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I have read about hmac and PBKDF2.

PBKDF2 - is mainly used for password hashing. It uses hmac and iterates.

I want to hash some sensitive data and send in the response of a request.

Later that hashed sensitive data will be send back with some form data.

So in my case is it safe to use PBKDF2 as hashing tool - to hash any thing like (timestamp+sensitive_info+extra_info) with a SECRET_KEY just similar to hmac

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  • $\begingroup$ PBKDF2 - its purpose may be for salt-hasing password. But in principle can this be also used like hmac -- i.e as either keyed-hash message authentication code or hash-based message authentication code $\endgroup$ – Santhosh Yedidi Feb 5 at 18:16
  • $\begingroup$ yes thats true. so should i use PBKDF2 or hmac to hash and why $\endgroup$ – Santhosh Yedidi Feb 5 at 18:26
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So in my case is it safe to use PBKDF2 as hashing tool - to hash any thing like (timestamp+sensitive_info+extra_info) with a SECRET_KEY just similar to hmac?

The reason that a Password Based Key Derivation Function or password hash is used is because passwords are generally not considered secure enough. The iterations or work factor of such a PBKDF makes it harder for attackers to use dictionary attacks and the like to retrieve the password value and any derived key from it.

However, if you already have a secure secret key then there is no need to perform PBKDF2. It doesn't depend on the sensitivity of the protected data at all. So if you have a secret key and you just need integrity and authenticity, then you can just use a normal MAC - such as HMAC. If you also need confidentiality then an authenticated cipher such as GCM makes more sense.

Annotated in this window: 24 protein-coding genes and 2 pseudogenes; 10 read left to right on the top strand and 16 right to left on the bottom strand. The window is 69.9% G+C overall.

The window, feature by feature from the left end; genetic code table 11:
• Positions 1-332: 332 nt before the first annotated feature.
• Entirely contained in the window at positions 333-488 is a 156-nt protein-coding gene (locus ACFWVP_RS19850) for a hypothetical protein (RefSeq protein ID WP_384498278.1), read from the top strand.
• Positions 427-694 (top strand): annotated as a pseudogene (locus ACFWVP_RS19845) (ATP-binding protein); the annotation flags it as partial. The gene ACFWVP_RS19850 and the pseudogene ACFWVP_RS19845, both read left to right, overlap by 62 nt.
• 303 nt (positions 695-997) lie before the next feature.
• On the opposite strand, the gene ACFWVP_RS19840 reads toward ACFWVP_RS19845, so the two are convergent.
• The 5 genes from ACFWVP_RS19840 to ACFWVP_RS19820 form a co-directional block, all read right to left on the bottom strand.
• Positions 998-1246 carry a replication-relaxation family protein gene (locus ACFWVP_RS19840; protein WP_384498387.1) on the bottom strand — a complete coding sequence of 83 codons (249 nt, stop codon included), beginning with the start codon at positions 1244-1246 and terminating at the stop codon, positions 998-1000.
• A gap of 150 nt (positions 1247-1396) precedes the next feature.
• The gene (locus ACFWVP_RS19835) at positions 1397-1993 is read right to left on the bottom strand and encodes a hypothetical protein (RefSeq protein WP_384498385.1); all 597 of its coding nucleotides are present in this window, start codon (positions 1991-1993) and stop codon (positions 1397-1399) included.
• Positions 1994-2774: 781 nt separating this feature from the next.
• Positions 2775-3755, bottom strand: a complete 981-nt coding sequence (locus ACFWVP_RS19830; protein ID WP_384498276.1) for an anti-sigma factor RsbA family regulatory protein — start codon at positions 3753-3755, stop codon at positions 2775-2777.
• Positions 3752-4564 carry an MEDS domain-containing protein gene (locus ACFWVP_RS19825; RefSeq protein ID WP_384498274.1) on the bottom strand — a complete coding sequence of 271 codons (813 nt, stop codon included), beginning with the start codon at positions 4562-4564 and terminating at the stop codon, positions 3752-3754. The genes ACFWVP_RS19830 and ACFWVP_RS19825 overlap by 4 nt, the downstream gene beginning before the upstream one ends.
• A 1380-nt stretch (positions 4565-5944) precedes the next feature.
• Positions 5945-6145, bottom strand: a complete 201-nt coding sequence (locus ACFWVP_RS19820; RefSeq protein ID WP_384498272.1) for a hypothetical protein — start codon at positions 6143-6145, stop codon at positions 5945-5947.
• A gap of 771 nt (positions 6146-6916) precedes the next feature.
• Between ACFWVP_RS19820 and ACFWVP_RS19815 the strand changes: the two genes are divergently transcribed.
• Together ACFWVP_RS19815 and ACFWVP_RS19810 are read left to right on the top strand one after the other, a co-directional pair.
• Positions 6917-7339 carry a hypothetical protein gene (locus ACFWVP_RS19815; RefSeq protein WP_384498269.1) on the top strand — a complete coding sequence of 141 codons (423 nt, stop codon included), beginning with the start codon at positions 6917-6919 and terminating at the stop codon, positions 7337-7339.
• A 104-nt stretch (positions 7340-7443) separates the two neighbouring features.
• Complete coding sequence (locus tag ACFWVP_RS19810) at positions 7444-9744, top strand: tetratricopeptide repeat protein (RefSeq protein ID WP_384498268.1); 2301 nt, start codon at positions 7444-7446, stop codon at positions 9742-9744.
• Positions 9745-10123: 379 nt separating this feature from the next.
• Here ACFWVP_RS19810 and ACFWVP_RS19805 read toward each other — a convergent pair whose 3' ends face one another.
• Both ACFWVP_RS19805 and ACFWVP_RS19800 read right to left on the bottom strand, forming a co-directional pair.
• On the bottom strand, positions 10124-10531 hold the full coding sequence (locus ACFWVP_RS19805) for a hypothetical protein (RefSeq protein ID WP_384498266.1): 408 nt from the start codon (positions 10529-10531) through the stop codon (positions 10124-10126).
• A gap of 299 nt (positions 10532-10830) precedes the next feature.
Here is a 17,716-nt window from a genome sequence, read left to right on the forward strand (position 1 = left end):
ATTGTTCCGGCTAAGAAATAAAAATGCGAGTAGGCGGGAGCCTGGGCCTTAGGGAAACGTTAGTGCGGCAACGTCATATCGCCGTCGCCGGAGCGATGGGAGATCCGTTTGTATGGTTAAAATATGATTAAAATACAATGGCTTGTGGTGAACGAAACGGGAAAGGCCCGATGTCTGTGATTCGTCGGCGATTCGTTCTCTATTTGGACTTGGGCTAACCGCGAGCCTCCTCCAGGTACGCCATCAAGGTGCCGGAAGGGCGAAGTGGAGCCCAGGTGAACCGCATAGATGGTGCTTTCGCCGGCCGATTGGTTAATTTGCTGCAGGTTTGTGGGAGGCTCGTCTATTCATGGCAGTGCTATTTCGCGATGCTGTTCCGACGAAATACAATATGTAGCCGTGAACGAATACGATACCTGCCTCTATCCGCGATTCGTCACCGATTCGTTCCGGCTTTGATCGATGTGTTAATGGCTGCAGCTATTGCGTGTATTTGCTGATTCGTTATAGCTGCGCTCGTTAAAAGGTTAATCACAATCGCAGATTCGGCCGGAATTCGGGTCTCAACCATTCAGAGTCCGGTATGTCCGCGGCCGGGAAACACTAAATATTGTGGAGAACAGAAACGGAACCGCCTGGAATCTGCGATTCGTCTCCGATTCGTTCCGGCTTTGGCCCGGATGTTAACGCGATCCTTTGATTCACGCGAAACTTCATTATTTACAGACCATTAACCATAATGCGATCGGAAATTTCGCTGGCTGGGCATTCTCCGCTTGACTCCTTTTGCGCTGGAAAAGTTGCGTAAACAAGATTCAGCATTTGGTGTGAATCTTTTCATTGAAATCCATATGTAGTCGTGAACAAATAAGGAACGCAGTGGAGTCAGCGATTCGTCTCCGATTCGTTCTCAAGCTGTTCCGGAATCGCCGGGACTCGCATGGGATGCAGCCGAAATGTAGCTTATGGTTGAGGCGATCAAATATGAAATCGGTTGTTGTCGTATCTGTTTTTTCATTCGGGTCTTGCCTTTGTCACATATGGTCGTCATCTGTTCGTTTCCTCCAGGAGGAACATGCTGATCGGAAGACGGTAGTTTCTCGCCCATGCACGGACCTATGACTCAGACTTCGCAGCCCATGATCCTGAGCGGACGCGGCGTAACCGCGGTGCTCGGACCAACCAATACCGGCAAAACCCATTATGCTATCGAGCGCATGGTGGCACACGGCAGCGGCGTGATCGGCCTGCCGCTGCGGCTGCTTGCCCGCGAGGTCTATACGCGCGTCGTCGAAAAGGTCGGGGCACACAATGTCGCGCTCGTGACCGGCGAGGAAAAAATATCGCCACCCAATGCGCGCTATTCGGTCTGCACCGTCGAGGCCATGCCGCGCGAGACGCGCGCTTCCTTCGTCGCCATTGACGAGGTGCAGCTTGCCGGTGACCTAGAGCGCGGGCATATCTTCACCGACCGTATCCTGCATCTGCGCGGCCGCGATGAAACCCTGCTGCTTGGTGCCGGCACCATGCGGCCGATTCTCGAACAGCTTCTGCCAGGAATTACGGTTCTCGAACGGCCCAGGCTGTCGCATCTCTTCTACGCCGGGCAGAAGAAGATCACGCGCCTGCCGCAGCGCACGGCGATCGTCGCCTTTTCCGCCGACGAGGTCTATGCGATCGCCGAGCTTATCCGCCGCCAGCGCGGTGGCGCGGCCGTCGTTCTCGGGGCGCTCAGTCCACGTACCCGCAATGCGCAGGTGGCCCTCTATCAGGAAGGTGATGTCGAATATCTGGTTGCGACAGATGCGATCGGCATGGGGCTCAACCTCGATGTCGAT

Beware that HMAC doesn't have a salt; you may need a nonce or IV value to make your message / ciphertext secure (but this depends on the threat model for your particular use case). If you use a timestamp then this may be part of providing message uniqueness (although timing information is always a bit dangerous due to precision and reset issues).

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  • $\begingroup$ although timing information is always a bit dangerous due to precision and reset issues what do you mean by this $\endgroup$ – Santhosh Yedidi Feb 6 at 4:07
  • $\begingroup$ So can you suggest the final code in my case using hmac, secret key and a sensitive data (in my case its always a 6 digit number) which will be secure from ciphertext and any other $\endgroup$ – Santhosh Yedidi Feb 6 at 4:14
  • $\begingroup$ As long as you can canonically encode your data to bytes (so that the fields can be told apart) then you can perform a HMAC over it. Um, what's there to tell? $\endgroup$ – Maarten Bodewes Feb 6 at 4:29
  • $\begingroup$ So if I encode my data like msg ='timestamp+sensitive_info+extra_info'.encode('utf-8) then will the precision and reset issues will be avoided $\endgroup$ – Santhosh Yedidi Feb 6 at 4:39
  • $\begingroup$ The precision and reset issues are specific to the time stamp. They are not avoided by encoding the timestamp. How you encode the fields doesn't matter, as long as you can tell the fields apart. If at least two of the fields have a static size then that should be easy and simple concatenation (of the strings or the byte arrays) should work. $\endgroup$ – Maarten Bodewes Feb 6 at 5:01

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